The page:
What Do New Employee Background Checks Entail in California?
California has had restrictions on employer background checks for some time, though a ruling by the California Court of Appeals in summer 2021 could complicate employee background checks even further. Every employer should be completely up to date on what new employee background checks entail in CA. If you have specific questions, reach out to our Encino employment law attorneys directly for a discussion.
When someone needs to conduct a background check, they often use information such as a driver’s license number or birthdate to make sure they find the records of the right individual. In the recent case of All of Us or None v. Hamrick, the Court of Appeals ruled that state courts should remove driver’s license numbers and birthdates as identifying information for the criminal index, which is accessed in public background checks.
While this ruling involves the California Rules of Court instead of employment laws directly, the ruling certainly changes background checks for state employers. Previously, while state courts did not give out this type of information, it allowed searches based on birthdates or license numbers to match with the system’s files. When employers search for someone’s criminal history, they often use identifying information along with the name to know whether they have accurate records for the intended individual.
The Court of Appeals ruled that even allowing searches based on the driver’s license number or birthdate violated the California Rules of Court, and this should not be permitted in the future.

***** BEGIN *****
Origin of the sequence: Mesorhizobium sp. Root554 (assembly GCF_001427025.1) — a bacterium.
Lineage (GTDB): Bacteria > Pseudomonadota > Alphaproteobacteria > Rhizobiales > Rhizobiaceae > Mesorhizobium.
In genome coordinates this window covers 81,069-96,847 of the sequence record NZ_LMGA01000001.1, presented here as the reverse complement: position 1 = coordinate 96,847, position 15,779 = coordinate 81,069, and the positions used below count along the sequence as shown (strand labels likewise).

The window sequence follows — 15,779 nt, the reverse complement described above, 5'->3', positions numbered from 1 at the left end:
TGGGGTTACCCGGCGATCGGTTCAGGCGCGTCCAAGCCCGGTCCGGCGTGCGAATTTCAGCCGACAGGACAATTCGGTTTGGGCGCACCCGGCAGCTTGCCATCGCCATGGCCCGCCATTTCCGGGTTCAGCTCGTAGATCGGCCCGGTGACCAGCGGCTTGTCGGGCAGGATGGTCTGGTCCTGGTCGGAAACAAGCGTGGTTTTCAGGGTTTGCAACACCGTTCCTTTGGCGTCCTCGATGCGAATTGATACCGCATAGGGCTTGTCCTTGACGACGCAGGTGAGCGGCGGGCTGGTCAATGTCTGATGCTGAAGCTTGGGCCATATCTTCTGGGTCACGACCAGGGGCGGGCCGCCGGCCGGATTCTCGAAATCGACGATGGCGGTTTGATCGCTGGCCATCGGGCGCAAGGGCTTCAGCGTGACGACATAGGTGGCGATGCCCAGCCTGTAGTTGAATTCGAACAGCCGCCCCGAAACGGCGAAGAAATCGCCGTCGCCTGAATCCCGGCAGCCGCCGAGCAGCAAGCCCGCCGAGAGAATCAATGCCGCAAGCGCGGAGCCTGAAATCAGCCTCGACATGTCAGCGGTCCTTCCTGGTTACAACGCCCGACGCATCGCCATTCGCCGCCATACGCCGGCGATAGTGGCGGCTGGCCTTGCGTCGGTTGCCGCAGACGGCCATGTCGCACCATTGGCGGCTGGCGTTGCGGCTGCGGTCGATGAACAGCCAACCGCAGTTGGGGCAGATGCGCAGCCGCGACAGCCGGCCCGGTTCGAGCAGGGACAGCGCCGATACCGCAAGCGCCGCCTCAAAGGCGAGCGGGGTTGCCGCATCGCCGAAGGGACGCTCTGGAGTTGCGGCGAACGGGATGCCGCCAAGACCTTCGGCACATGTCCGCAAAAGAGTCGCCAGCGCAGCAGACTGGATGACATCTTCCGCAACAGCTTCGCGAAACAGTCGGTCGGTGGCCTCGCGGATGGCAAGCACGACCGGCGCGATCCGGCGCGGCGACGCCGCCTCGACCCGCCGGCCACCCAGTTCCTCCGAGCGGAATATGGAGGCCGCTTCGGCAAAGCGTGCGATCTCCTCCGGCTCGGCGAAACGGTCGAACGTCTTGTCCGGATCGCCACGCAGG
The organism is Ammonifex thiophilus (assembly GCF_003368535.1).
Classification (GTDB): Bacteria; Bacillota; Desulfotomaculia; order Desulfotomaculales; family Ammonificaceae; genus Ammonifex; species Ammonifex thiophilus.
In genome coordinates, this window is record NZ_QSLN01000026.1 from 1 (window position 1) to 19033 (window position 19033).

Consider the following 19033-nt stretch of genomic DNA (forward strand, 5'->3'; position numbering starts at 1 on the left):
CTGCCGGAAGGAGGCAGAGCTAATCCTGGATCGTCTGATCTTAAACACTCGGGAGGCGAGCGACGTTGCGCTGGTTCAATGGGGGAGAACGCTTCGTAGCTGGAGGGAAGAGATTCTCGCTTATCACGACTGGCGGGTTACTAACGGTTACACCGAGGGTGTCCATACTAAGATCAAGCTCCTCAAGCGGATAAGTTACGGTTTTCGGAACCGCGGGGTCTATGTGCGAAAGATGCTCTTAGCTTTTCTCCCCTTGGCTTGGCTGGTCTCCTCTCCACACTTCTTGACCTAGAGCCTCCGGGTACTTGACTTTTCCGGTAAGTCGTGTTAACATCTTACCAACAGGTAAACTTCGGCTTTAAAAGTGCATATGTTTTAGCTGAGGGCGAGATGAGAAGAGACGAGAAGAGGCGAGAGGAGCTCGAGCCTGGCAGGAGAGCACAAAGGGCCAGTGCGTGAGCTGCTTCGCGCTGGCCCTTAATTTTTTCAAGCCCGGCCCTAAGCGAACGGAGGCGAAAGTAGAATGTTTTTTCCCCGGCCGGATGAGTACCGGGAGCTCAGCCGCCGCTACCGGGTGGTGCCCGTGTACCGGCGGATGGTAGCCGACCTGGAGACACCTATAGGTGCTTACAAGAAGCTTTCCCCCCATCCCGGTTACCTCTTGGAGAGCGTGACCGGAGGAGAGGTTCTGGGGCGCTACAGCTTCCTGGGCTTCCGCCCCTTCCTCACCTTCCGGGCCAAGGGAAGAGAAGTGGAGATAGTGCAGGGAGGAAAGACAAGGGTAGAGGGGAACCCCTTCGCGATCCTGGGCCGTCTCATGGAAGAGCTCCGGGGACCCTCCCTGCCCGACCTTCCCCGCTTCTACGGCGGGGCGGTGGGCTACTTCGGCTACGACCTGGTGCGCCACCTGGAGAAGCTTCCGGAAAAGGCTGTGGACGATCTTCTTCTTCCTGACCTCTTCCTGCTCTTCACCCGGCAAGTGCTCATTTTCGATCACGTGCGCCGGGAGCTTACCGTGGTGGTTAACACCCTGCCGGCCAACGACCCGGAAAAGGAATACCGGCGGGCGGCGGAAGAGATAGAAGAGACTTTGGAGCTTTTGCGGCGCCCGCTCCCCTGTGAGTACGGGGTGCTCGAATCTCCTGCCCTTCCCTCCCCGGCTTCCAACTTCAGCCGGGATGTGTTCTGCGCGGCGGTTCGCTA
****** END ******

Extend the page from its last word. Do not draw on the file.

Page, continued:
Effect on Employer Background Checks
This ruling makes it difficult for employers to properly narrow down a background search to ensure they have reliable information. Especially if someone has a common name, a records search without further identifiers can bring back hundreds of results, if not more. Employers should be prepared to adjust to this new process if they regularly conduct background searches.
Employers should also stay aware of background check rules in general in California. State law has some of the most restrictive background check rules in the U.S. California employers must:
- Only conduct a background check after a conditional offer of employment
- Only consider convictions from the past seven years with a direct and adverse relationship with the specific job
- Conduct an individualized assessment of how the conviction would affect the job
- Inform the applicant why they denied employment if it was based on a conviction
- Allow the applicant to respond to the notice of denied employment
Now that employers might find incorrect records, they should be prepared to go through the notice and response process more frequently in the event they deny employment based on an inaccurate background check.
Learn More from an Encino Employment Law Attorney
As background checks get more complicated, employers should remain particularly vigilant about compliance with the law. The attorneys at Kaufman McAndrew LLP can provide guidance to help avoid any disputes regarding background checks. Please contact our office for more information about our services today.